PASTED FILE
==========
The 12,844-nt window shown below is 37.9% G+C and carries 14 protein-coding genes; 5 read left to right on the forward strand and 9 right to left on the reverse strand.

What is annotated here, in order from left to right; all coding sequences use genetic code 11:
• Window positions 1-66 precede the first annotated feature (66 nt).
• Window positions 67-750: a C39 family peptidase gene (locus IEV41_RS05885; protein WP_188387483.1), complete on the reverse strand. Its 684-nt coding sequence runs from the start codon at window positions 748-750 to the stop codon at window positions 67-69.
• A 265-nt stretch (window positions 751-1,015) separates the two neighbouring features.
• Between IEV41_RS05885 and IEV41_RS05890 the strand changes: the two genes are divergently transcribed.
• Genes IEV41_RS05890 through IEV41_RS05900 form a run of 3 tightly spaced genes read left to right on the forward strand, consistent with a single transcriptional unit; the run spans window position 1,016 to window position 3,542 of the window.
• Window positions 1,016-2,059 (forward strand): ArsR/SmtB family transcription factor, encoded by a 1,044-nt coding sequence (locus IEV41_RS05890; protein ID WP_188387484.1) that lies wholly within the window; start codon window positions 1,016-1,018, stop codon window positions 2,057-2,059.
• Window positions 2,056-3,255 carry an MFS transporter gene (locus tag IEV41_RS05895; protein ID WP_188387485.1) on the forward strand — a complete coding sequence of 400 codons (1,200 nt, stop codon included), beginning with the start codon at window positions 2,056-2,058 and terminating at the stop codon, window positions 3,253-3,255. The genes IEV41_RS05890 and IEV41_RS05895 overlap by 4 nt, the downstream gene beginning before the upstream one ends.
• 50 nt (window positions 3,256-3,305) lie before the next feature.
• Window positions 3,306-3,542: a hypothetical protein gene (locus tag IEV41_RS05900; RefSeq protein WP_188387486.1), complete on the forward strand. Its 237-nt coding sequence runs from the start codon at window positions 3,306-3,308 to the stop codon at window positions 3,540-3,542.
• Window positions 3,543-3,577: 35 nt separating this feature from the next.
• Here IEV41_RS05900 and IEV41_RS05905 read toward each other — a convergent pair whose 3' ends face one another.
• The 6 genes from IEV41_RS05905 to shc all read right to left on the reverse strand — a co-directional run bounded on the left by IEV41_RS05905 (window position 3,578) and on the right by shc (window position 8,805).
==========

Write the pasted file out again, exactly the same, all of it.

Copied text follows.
The 12,844-nt window shown below is 37.9% G+C and carries 14 protein-coding genes; 5 read left to right on the forward strand and 9 right to left on the reverse strand.

What is annotated here, in order from left to right; all coding sequences use genetic code 11:
• Window positions 1-66 precede the first annotated feature (66 nt).
• Window positions 67-750: a C39 family peptidase gene (locus IEV41_RS05885; protein WP_188387483.1), complete on the reverse strand. Its 684-nt coding sequence runs from the start codon at window positions 748-750 to the stop codon at window positions 67-69.
• A 265-nt stretch (window positions 751-1,015) separates the two neighbouring features.
• Between IEV41_RS05885 and IEV41_RS05890 the strand changes: the two genes are divergently transcribed.
• Genes IEV41_RS05890 through IEV41_RS05900 form a run of 3 tightly spaced genes read left to right on the forward strand, consistent with a single transcriptional unit; the run spans window position 1,016 to window position 3,542 of the window.
• Window positions 1,016-2,059 (forward strand): ArsR/SmtB family transcription factor, encoded by a 1,044-nt coding sequence (locus IEV41_RS05890; protein ID WP_188387484.1) that lies wholly within the window; start codon window positions 1,016-1,018, stop codon window positions 2,057-2,059.
• Window positions 2,056-3,255 carry an MFS transporter gene (locus tag IEV41_RS05895; protein ID WP_188387485.1) on the forward strand — a complete coding sequence of 400 codons (1,200 nt, stop codon included), beginning with the start codon at window positions 2,056-2,058 and terminating at the stop codon, window positions 3,253-3,255. The genes IEV41_RS05890 and IEV41_RS05895 overlap by 4 nt, the downstream gene beginning before the upstream one ends.
• 50 nt (window positions 3,256-3,305) lie before the next feature.
• Window positions 3,306-3,542: a hypothetical protein gene (locus tag IEV41_RS05900; RefSeq protein WP_188387486.1), complete on the forward strand. Its 237-nt coding sequence runs from the start codon at window positions 3,306-3,308 to the stop codon at window positions 3,540-3,542.
• Window positions 3,543-3,577: 35 nt separating this feature from the next.
• Here IEV41_RS05900 and IEV41_RS05905 read toward each other — a convergent pair whose 3' ends face one another.
• The 6 genes from IEV41_RS05905 to shc all read right to left on the reverse strand — a co-directional run bounded on the left by IEV41_RS05905 (window position 3,578) and on the right by shc (window position 8,805).